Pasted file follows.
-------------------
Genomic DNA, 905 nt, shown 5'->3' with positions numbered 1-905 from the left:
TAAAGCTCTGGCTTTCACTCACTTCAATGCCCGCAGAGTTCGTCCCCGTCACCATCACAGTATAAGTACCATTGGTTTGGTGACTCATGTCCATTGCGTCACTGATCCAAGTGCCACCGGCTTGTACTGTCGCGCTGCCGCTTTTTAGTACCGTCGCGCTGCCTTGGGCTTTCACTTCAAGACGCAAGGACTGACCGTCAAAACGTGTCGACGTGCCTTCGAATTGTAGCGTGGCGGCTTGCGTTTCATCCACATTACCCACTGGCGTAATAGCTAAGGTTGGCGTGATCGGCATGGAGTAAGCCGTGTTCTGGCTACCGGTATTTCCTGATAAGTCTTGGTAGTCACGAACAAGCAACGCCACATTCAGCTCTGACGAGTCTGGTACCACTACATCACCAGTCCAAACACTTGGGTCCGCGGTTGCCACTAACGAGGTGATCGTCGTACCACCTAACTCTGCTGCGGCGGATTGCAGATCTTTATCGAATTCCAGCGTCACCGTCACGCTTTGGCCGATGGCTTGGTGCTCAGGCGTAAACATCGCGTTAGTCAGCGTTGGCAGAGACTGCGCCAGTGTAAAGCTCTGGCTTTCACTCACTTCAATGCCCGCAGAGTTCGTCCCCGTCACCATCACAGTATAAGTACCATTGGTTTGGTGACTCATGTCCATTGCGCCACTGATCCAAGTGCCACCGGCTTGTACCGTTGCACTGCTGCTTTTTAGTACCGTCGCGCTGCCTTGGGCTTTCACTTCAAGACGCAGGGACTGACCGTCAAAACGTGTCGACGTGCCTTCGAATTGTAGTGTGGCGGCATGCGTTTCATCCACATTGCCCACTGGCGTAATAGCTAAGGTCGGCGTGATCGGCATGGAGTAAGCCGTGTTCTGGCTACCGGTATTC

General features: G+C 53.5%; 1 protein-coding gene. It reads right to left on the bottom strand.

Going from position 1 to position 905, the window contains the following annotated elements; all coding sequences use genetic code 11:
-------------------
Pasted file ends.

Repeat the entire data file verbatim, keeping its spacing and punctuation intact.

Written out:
Genomic DNA, 905 nt, shown 5'->3' with positions numbered 1-905 from the left:
TAAAGCTCTGGCTTTCACTCACTTCAATGCCCGCAGAGTTCGTCCCCGTCACCATCACAGTATAAGTACCATTGGTTTGGTGACTCATGTCCATTGCGTCACTGATCCAAGTGCCACCGGCTTGTACTGTCGCGCTGCCGCTTTTTAGTACCGTCGCGCTGCCTTGGGCTTTCACTTCAAGACGCAAGGACTGACCGTCAAAACGTGTCGACGTGCCTTCGAATTGTAGCGTGGCGGCTTGCGTTTCATCCACATTACCCACTGGCGTAATAGCTAAGGTTGGCGTGATCGGCATGGAGTAAGCCGTGTTCTGGCTACCGGTATTTCCTGATAAGTCTTGGTAGTCACGAACAAGCAACGCCACATTCAGCTCTGACGAGTCTGGTACCACTACATCACCAGTCCAAACACTTGGGTCCGCGGTTGCCACTAACGAGGTGATCGTCGTACCACCTAACTCTGCTGCGGCGGATTGCAGATCTTTATCGAATTCCAGCGTCACCGTCACGCTTTGGCCGATGGCTTGGTGCTCAGGCGTAAACATCGCGTTAGTCAGCGTTGGCAGAGACTGCGCCAGTGTAAAGCTCTGGCTTTCACTCACTTCAATGCCCGCAGAGTTCGTCCCCGTCACCATCACAGTATAAGTACCATTGGTTTGGTGACTCATGTCCATTGCGCCACTGATCCAAGTGCCACCGGCTTGTACCGTTGCACTGCTGCTTTTTAGTACCGTCGCGCTGCCTTGGGCTTTCACTTCAAGACGCAGGGACTGACCGTCAAAACGTGTCGACGTGCCTTCGAATTGTAGTGTGGCGGCATGCGTTTCATCCACATTGCCCACTGGCGTAATAGCTAAGGTCGGCGTGATCGGCATGGAGTAAGCCGTGTTCTGGCTACCGGTATTC

General features: G+C 53.5%; 1 protein-coding gene. It reads right to left on the bottom strand.

Going from position 1 to position 905, the window contains the following annotated elements; all coding sequences use genetic code 11: